The first casualty of the Coronavirus crisis has been the voice of dissent.
Whether the COVID-19 event is truly a natural crisis or a man-made affair: what is undeniable there is no room for dissent.
Anyone daring to voice an alternative to the media’s crisis narrative is shouted down.
There is something to be said for oneness; a unified front, where all the resources of a nation are brought to bare to tackle a common threat.
But there is also a down side.
When no opposition is allowed to exist, we get group think.
Sadly, group think doesn’t do as its name implies—there is no thought associated with group think—just unthinking mob mentality.
This is not a new phenomenon.
The Vietnam War was one such incident.
Only after years of unceasing conflict and casualties was the voice of dissent finally allowed to exist—by then it was too late, America was already committed to war.
After all, a U.S. ship had been attacked in the Gulf of Tonkin.
We had to respond—we had no choice.
But, what if there had been a voice of dissent at the very beginning of the Vietnam conflict?
What if that voice of dissent had given President Lyndon Johnson the political cover needed to push back against the call to arms?
Could America have avoided the pain and suffering of an unwinnable war?
We will never know.
Yet, it’s reasonable to believe, if there had been a viable voice of dissent it could have given Mr. Johnson time—the time necessary to reassess his decision to put young Americans in harms way.
That is what the voice of dissent does—it gives us time—time to reflect.
Without it—we are caught up in the emotion and energy of the moment.
We get mob rule.
Remember Donald Sterling?
The owner of the NBA franchise the LA Clippers.
In a media created firestorm Mr. Sterling was stripped of his beloved basketball team.
It all stemmed from a conversation with girl friend at the time, Ms. Stiviano.
Ms. Stiviano had setup the older gentleman, secretly taping a conversation, in which she blatantly antagonizes Mr. Sterling.
The secretly taped conversation would eventually be sent to TMZ, by Ms. Stiviano or an associate in a obvious attempt to generate publicity.
From there it was all over for Mr. Sterling—he was accused of racism—the taped conversation was all the proof the media needed.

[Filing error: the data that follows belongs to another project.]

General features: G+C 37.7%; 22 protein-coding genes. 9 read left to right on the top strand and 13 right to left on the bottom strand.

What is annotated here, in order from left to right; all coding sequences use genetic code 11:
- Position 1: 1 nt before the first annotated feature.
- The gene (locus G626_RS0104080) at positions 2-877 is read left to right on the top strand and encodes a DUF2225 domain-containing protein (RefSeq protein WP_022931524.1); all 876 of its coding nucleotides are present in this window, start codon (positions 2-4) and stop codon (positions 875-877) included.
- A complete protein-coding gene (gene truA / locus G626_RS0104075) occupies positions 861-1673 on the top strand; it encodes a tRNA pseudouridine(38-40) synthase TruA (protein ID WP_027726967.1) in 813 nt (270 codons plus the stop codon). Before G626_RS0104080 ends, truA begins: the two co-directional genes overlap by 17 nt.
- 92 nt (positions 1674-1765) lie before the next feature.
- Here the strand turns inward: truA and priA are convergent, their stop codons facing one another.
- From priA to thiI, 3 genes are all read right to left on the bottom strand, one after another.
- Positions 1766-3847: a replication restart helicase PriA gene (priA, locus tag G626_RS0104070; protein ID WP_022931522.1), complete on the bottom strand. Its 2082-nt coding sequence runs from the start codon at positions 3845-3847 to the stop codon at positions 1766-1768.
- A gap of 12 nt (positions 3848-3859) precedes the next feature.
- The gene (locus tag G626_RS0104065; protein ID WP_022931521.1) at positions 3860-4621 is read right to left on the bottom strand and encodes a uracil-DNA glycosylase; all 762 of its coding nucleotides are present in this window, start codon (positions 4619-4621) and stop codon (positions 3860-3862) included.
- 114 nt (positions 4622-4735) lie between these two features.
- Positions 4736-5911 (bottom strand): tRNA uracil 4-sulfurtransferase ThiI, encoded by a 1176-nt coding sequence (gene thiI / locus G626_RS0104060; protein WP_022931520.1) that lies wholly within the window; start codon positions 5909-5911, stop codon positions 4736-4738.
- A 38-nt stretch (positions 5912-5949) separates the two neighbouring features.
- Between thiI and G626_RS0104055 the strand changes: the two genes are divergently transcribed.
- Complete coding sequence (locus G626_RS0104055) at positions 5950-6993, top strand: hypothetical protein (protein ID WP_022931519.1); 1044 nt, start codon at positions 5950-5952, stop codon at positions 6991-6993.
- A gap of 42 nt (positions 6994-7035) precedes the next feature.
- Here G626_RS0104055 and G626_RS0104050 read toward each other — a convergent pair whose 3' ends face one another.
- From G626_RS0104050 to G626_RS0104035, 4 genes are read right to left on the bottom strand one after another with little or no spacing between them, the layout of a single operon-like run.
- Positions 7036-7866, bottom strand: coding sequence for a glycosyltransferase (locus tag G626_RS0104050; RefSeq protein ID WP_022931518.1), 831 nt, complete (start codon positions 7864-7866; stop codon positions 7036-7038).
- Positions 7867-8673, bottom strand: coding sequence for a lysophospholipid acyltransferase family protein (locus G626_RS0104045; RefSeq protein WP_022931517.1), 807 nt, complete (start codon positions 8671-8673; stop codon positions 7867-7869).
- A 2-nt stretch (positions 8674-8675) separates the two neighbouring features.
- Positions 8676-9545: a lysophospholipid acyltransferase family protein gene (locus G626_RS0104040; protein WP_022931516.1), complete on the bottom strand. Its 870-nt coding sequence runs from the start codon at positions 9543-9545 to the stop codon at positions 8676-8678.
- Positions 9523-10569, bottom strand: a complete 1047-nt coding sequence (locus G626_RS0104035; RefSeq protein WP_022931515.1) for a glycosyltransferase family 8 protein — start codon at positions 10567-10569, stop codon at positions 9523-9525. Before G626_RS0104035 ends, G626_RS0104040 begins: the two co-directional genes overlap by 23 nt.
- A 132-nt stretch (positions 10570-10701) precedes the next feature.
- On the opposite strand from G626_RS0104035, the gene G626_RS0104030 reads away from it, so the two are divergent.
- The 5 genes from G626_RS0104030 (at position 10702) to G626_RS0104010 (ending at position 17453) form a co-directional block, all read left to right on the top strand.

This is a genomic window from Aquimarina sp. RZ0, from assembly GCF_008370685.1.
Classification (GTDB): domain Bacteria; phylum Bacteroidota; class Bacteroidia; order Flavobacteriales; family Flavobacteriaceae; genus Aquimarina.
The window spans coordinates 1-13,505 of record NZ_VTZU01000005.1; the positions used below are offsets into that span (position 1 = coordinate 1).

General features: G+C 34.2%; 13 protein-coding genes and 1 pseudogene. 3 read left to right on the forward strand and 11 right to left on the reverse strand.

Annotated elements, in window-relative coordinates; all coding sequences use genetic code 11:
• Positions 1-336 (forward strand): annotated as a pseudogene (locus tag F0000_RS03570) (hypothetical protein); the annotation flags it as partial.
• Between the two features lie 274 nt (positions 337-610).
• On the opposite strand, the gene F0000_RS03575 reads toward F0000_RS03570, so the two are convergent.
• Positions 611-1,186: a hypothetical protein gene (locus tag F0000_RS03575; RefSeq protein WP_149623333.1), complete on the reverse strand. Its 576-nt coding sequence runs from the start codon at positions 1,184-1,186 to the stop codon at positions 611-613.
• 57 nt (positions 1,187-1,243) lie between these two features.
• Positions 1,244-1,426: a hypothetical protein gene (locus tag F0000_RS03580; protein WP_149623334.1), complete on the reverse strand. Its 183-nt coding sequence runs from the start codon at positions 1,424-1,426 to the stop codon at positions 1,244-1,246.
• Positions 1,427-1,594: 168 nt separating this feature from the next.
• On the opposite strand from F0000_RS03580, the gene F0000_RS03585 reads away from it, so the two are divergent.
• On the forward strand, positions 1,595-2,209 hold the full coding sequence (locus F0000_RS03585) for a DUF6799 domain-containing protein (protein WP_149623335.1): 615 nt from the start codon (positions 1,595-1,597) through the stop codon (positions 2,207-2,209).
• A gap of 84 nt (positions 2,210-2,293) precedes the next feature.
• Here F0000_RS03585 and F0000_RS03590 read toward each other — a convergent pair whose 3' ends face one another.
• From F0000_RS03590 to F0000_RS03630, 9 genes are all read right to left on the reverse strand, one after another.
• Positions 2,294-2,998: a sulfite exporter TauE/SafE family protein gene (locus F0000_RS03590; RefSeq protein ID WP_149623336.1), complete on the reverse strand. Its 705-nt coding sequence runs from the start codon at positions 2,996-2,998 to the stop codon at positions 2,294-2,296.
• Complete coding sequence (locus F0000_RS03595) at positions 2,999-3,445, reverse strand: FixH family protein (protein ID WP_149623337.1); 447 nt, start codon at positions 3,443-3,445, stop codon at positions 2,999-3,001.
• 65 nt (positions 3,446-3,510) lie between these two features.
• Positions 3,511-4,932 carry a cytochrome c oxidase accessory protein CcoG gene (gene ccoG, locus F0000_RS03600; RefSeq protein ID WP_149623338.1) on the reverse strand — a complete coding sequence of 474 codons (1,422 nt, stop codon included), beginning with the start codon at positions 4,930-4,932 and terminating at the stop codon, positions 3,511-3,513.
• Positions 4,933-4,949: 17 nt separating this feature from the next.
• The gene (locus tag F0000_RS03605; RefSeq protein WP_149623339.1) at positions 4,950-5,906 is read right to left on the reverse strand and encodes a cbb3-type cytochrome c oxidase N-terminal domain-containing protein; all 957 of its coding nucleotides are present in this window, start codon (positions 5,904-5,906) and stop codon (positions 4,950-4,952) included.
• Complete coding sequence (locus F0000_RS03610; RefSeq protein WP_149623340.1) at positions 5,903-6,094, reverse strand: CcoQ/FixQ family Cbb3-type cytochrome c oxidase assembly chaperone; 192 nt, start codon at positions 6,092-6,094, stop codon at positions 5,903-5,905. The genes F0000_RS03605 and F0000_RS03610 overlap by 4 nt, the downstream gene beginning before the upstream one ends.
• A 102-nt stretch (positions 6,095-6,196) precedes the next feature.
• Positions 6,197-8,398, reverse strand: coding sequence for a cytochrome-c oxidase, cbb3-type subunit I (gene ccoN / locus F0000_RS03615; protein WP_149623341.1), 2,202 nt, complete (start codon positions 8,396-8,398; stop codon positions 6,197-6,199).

In truth, never once did a so-called racist, in a secretly taped, heated conversation, make use of derogatory language.
Ironically, the racist never once used the “N” word.
The media didn’t care—they were in group think.
Two individuals of note tried to bring reason to the debate, liberal pundit Bill Maher and NBA owner Marc Cuban—their voices of dissent didn’t last long.
The media’s frenzy fed on itself.
There is no more blatant misrepresentation of facts by the media than the Elgin Baylor employment discrimination lawsuit filed against the LA Clippers in 2009.
Mr. Baylor, the long time General Manager of the LA Clippers had claimed one of the reasons for his firing was he was black.
Without the voice of dissent the Baylor lawsuit was misused and abused by the media. In part it was the bastardization of the Baylor lawsuit that allowed the media to declare Mr. Sterling an unequivocal racist.
But, didn’t that same racist hire Mr. Baylor in the first place?
What came first the hiring of one the NBA’s first black executives or his dismissal?
Doesn’t one have to be—hired— in order to be fired!
That point was never contemplated by the media—in their group think mentality, they never once challenged their narrative.
This is group think.
This is what happens when no voice of dissent is permitted.
This is what has happened with the Coronavirus scare.
We have been caught up in the emotion and hysteria of the moment; we never once questioned the media’s crisis narrative.
Unfortunately, the lack of diversity in any conversation leads to bad decisions—worse, the abuse of power.
We need look no further then the current environment to witness the abuse of power being foisted on the American people.
Sadly, in times of crisis, there simply is no room for dissent.